Chris Yes and +1 to that, Jan!

Look at replication, think about the new opportunities it opens up. Think about applications with the power of the desktop (and location) but written in the language of the web. HTML, JavaScript, REST, JSON, these have become essentially the lowest-common denominator for web services. When offline mode is not a service downgrade, and the source code is at the desktop, people have new affordances. I'm hoping Couch apps become the new Excel macro.

While CouchDB is written in Erlang, there are a lot of libraries to use it from other languages. Which ones have you dealt with? What's good and bad about them? Which ones will show up in your book?

Chris We're concentrating on the HTTP API for the book, so most of our examples are written in JavaScript or Curl. However, there are good libraries in most languages these days, so to the extent a language handles dynamic JSON-like objects well (and can access HTTP) it's a good fit for CouchDB.

Jan I think I wrote three PHP libraries and only one didn't completely suck, but that were the early days. There is the excellent (documented, unit-tested) PHPillow that has been extracted from a real-world project, which is always a good thing.

I used couchdb-python by our very own contributor Christopher Lenz for a number of projects now and it is very solid. If you are more of a Twisted person (heh), David Reid hosts Paisley.

Good and bad? CouchDB introduces new paradigms and we are still in the process of finding out what client-library abstractions work best (hint, ActiveRecord doesn't work well at all). Like all pioneering, this includes some stabbing in the dark. But in general, the libs I've seen are at least well suited for a single job or class of jobs. Maybe there is no one library to rule them all. We'll find out.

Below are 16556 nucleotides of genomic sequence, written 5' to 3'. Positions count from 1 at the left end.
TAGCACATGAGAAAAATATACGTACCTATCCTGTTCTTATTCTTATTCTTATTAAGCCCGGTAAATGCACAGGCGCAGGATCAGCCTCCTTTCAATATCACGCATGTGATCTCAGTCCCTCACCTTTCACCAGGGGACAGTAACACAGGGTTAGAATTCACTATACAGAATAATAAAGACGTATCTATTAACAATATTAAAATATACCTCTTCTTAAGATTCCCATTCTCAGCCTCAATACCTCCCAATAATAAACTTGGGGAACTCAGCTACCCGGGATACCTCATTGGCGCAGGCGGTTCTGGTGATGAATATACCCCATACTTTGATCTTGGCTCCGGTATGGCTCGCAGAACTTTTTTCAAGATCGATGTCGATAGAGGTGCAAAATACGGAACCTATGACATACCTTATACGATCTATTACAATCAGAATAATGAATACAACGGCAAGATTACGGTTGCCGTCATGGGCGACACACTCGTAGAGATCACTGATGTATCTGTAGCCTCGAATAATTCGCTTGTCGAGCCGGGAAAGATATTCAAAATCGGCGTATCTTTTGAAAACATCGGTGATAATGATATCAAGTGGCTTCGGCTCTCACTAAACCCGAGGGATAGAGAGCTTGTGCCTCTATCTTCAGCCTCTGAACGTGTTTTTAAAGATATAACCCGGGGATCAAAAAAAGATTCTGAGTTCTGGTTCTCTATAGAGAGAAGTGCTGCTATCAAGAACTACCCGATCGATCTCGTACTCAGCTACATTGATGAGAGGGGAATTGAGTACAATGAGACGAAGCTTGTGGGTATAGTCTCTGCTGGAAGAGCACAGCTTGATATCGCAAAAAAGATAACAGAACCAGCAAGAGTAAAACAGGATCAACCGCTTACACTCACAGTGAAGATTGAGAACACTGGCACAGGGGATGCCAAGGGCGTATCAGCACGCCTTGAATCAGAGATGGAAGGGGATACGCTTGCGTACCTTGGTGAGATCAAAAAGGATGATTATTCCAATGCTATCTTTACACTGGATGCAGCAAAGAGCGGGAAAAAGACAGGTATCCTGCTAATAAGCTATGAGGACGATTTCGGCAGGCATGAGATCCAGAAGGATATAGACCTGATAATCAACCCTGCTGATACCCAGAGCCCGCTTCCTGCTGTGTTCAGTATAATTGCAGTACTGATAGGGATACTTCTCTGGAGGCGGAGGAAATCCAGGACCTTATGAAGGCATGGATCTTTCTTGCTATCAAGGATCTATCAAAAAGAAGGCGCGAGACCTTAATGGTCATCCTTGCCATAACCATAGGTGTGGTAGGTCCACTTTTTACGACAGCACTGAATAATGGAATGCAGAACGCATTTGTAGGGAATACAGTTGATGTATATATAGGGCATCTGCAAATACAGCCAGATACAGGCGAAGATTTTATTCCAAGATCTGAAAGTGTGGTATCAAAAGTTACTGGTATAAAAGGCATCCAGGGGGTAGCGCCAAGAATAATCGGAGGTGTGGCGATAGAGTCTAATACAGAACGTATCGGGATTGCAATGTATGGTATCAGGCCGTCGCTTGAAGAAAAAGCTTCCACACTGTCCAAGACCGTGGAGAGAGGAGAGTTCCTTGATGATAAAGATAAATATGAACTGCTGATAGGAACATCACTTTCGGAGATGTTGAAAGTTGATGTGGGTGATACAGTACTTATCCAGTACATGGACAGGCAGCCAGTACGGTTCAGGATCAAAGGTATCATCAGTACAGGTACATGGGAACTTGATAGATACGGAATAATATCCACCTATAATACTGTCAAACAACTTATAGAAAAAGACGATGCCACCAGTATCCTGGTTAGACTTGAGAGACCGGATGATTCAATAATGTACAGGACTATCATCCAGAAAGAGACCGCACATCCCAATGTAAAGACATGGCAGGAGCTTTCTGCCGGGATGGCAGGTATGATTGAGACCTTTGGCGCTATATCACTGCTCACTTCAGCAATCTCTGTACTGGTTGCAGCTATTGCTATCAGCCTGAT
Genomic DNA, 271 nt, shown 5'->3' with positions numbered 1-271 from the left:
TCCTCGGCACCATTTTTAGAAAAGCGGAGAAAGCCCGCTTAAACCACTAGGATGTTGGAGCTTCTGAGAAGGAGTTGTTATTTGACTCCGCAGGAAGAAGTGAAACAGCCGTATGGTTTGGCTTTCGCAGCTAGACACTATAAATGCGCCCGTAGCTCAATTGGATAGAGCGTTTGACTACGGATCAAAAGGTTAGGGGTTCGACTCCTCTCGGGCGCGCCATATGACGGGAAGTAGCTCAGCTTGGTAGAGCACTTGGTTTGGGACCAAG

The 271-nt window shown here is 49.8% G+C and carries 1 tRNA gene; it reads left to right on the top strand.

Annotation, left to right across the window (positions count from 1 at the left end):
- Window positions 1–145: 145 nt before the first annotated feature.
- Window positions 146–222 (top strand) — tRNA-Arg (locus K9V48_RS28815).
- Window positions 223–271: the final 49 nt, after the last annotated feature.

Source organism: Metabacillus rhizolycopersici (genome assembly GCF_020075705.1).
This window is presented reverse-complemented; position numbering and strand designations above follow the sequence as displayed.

If you want to get into CouchDB (and Erlang) what's the best way to learn?

Jan For CouchDB, you don't need to know any Erlang. If you are familiar with the web, you are good to go. Start out by reading through the wiki and of course our book (*cough*). For more specific and tutorial style documentation, check Planet Couch, it aggregates CouchDB related blog posts and includes already a wealth of information.

If you still want to get into Erlang, there is Thinking in Erlang 30-page free PDF that gives you rough overview. For deeper diving, Joe Armstrong, Erlang's inventor, wrote an excellent book Programming Erlang which is a fun read and packed with all you need to set out writing your first (and second) applications.

Chris I learned Erlang by working my way into CouchDB's source code, based on my experience with the HTTP API. The HTTP callbacks are easy to find, and since you already know what they do, its a good way to learn Erlang. There are plenty of ways to get into CouchDB without touching Erlang — we're working on a feature that allows you to write arbitrary controller logic in JavaScript, so really, you can customize CouchDB, as well as use it, by programming any language that understands JSON.

Friday, December 19, 2008

Reading List for the Holidays